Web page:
Meadow: a pasture, a grassy place, a field
Dizzy: a spinning feeling
When have you tried something new? Was it easy or hard? Did you stop or keep going?
What made you keep trying? After reading this story, do you want to try again?
What do you think you can do now to succeed or to reach your goal?
Idiom: A phrase or expression with a meaning different from the meanings
of the individual words. Idioms are sometimes referred to as "figures
of speech" or "colloquialisms". Idioms are particularly
confusing to non-native language speakers, or to those from different
dialects or regional areas.
- What do you think these mean?
- as easy as pie
- raining cats and dogs
- your birthday suit
- Sometimes different idioms have similar meanings
- compare "down in the dumps" and "under the weather"
- Sometimes phrases that seem similar have different meanings
- compare "hit the books" and "hit the hay"
- Sometimes it's just fun to imagine what they might look like! Try these:
- blow your top
- a bee in your bonnet
- a dirty look
- butterflies in your stomach
- wild goose chase
- jump down someone's throat
- keep your hair on
- working for peanuts
Suggested unit study — Idioms:
Have your students collect idioms by asking parents, looking online, etc. and write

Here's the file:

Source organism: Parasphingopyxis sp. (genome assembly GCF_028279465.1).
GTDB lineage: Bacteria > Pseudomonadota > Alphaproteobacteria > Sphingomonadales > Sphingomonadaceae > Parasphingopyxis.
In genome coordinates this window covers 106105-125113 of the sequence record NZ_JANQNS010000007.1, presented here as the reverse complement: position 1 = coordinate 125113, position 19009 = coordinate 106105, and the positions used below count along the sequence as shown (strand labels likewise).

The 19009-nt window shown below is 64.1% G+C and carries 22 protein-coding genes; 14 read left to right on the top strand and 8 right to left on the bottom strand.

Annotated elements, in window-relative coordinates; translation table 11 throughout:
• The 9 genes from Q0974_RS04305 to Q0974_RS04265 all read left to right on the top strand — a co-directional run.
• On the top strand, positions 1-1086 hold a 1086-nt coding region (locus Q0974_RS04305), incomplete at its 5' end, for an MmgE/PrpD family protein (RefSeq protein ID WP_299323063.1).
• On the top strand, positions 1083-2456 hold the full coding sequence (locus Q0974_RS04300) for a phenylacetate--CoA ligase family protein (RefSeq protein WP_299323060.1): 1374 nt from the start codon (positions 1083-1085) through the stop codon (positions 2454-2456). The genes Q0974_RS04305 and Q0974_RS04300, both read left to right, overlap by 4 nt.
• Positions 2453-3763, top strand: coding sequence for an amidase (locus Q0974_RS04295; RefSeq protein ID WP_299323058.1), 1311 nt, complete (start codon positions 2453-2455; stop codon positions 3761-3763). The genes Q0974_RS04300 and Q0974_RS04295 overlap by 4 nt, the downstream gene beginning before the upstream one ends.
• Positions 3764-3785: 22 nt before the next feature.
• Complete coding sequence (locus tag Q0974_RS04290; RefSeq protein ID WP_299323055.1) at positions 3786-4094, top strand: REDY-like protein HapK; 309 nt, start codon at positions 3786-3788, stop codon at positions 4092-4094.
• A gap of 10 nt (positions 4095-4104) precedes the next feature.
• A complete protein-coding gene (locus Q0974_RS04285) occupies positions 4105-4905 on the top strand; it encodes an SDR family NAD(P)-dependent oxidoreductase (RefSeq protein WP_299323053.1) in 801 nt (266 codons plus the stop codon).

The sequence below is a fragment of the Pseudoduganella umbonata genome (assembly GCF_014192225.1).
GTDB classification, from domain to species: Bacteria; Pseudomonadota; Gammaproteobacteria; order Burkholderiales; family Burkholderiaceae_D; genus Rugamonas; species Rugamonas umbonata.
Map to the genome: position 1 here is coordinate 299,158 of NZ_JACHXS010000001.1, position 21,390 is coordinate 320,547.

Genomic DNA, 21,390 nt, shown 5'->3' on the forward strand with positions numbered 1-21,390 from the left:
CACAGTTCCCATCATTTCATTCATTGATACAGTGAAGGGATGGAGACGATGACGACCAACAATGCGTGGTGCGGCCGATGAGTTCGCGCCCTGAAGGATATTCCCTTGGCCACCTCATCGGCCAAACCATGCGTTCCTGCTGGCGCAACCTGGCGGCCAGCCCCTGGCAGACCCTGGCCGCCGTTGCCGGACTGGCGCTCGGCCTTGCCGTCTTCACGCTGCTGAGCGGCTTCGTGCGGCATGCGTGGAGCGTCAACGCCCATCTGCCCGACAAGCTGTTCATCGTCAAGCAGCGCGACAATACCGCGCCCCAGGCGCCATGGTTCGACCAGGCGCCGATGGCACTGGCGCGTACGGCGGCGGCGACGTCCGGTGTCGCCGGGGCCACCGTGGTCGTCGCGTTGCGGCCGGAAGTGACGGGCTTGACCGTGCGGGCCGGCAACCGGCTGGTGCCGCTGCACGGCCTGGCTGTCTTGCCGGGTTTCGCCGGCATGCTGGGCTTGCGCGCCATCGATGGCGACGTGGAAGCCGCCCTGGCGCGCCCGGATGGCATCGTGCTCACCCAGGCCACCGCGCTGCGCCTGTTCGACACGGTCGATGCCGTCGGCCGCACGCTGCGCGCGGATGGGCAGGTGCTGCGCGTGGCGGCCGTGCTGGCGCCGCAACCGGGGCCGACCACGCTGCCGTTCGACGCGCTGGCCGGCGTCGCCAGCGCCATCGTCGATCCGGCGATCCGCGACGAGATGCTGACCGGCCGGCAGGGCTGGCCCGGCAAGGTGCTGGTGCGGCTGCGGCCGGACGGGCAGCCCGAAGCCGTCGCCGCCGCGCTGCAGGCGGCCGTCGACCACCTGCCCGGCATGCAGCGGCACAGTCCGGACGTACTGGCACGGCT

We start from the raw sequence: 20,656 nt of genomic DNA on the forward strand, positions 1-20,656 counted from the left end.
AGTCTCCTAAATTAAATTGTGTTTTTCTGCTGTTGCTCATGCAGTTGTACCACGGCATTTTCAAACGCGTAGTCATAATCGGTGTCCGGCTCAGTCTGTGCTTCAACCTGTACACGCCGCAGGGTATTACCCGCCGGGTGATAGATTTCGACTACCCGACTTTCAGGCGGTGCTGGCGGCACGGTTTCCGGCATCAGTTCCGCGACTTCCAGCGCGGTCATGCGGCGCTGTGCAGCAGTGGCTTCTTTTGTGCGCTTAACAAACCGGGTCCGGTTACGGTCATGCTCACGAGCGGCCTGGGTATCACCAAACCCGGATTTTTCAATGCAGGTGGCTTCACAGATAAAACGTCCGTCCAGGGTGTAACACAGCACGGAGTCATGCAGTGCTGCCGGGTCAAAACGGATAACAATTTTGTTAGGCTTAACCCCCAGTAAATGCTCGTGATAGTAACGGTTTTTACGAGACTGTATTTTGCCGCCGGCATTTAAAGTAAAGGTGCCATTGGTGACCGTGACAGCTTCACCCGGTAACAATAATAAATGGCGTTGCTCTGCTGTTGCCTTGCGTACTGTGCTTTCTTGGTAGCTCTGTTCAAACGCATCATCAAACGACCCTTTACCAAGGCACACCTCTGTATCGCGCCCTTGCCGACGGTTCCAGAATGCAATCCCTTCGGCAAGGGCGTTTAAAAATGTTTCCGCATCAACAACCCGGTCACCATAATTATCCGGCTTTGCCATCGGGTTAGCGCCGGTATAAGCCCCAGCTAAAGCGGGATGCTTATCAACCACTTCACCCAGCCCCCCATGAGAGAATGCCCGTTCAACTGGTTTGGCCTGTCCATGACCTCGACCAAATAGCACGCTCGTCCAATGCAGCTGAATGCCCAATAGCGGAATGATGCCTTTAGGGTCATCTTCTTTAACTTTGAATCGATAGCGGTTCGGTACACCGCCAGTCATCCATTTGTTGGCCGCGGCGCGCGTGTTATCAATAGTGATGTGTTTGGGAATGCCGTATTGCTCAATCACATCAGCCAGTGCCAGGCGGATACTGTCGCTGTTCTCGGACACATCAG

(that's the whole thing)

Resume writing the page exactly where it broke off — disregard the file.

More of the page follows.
them all on a large sheet of paper posted in the class.
(Or click here to visit English Idioms & Idiomatic Expressions .)
Discuss what they mean vs. what they would mean if taken literally.
Have each student choose an idiom and draw a picture or poster that depicts his
or her idiom taken literally. For example:
- How would you make a pig fly?
- What would it look like if it was raining cats and dogs?
- How would you "hold your horses"?
Collect the pictures in a classroom "dictionary" of idioms, or display
their posters on the class wall or hallway.
- Word lists –
Choose an idiom and brainstorm with your students about words that might describe that idiom.
For example, "Butterflies in your stomach":
Do three or four word lists and then have students choose one and write a poem or story about that idiom's meaning
that uses the words on the list. For example, "my first ballet recital" might cause butterflies in my stomach,
a tickly, wiggly feeling as I wait to go on stage.
- Idioms in the News –
Have each student write a "news" story based on an idiom's literal meaning.
For example, "Visiting Goose Keeps Park Attendants Busy" (wild goose chase).
Create a class newspaper with the student stories.
Alternate activity: Set up a "newsdesk" in the classroom and have each student read their story for
speaking/oral component requrements.
Other reading that demonstrates idioms:
- Monkey Business
written & illustrated by Wallace Edwards. ISBN 1-55337-462-2
- Once In a Blue Moon
by Nicola Morgan. ISBN 0-19-540881-0
- The Rainmaker
by Barbara Todd, illustrated by Rogé. ISBN 1-55037-775-2
- Bats about Baseball
by Jean Little & Claire Mackay, illustrated by Kim LaFave. ISBN 0-670-85270-8
- There's a Frog in My Throat: 440 Animal Sayings a Little Bird Told Me
by Loreen Leedy & Pat Street. ISBN 978-0823418190